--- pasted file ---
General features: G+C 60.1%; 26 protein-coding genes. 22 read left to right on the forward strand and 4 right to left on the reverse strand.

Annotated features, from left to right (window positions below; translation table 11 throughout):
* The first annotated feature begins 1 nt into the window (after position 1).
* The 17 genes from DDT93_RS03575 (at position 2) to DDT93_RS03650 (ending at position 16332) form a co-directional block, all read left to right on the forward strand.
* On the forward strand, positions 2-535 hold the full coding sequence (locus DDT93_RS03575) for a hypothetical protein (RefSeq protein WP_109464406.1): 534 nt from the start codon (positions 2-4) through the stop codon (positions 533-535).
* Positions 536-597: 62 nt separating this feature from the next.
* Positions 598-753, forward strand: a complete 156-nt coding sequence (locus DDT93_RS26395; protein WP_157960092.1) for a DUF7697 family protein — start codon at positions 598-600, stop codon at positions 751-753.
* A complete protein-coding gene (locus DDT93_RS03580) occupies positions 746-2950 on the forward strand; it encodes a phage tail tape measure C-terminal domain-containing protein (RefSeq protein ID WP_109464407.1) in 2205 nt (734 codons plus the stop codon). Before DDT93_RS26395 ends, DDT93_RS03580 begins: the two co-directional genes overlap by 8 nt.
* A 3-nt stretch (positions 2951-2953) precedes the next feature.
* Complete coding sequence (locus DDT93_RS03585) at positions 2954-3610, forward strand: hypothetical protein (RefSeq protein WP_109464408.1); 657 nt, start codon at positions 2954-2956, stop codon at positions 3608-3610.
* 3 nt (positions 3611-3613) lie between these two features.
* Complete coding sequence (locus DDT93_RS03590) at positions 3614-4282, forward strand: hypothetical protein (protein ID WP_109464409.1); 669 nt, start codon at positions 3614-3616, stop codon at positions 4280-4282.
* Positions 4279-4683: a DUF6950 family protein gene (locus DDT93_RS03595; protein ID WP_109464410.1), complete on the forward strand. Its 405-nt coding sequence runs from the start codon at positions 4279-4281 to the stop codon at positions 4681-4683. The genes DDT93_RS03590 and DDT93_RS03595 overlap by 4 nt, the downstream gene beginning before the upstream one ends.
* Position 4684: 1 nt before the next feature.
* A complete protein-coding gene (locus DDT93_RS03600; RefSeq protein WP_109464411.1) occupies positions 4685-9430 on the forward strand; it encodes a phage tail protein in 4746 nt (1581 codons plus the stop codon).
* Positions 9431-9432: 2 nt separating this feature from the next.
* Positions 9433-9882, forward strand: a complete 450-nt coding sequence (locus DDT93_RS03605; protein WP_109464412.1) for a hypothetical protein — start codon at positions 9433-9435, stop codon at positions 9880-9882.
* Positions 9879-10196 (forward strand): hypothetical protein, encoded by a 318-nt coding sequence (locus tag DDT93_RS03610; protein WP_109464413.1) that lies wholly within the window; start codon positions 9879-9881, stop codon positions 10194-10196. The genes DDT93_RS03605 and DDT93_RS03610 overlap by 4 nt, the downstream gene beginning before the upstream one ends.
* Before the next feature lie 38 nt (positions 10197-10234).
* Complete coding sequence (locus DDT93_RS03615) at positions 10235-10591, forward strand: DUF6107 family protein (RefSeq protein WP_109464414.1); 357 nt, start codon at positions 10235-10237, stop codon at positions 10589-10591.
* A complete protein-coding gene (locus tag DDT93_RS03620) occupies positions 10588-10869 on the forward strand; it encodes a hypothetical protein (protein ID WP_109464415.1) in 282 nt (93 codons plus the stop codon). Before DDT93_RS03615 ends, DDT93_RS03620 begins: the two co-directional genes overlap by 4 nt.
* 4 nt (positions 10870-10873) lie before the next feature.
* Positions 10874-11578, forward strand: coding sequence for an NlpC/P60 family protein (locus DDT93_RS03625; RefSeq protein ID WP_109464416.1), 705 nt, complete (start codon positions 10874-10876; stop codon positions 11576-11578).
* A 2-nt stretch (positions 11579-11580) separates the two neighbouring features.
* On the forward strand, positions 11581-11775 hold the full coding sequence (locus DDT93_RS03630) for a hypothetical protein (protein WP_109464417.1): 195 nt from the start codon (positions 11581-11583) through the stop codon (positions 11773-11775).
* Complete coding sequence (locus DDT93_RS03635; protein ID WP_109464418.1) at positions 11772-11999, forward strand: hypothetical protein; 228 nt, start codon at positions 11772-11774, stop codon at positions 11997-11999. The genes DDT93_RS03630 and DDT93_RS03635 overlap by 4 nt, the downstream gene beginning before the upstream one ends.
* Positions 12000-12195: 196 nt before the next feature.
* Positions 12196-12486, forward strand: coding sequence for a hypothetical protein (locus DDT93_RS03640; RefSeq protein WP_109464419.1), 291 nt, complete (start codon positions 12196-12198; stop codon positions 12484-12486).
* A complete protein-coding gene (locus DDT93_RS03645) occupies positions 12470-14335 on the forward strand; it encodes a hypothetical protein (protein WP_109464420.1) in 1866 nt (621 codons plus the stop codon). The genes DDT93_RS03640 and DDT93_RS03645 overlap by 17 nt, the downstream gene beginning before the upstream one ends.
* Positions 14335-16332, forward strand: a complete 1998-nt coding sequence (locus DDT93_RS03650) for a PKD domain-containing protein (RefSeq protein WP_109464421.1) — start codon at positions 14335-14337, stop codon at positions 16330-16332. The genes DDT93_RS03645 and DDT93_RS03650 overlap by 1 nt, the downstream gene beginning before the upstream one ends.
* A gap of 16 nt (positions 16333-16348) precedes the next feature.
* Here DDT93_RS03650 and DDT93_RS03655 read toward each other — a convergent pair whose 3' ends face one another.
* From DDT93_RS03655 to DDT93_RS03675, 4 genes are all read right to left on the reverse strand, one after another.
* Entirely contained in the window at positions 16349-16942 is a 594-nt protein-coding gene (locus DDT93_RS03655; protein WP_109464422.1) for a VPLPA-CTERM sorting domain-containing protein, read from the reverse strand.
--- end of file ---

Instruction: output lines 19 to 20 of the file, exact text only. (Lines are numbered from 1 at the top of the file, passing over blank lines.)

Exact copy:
* Before the next feature lie 38 nt (positions 10197-10234).
* Complete coding sequence (locus DDT93_RS03615) at positions 10235-10591, forward strand: DUF6107 family protein (RefSeq protein WP_109464414.1); 357 nt, start codon at positions 10235-10237, stop codon at positions 10589-10591.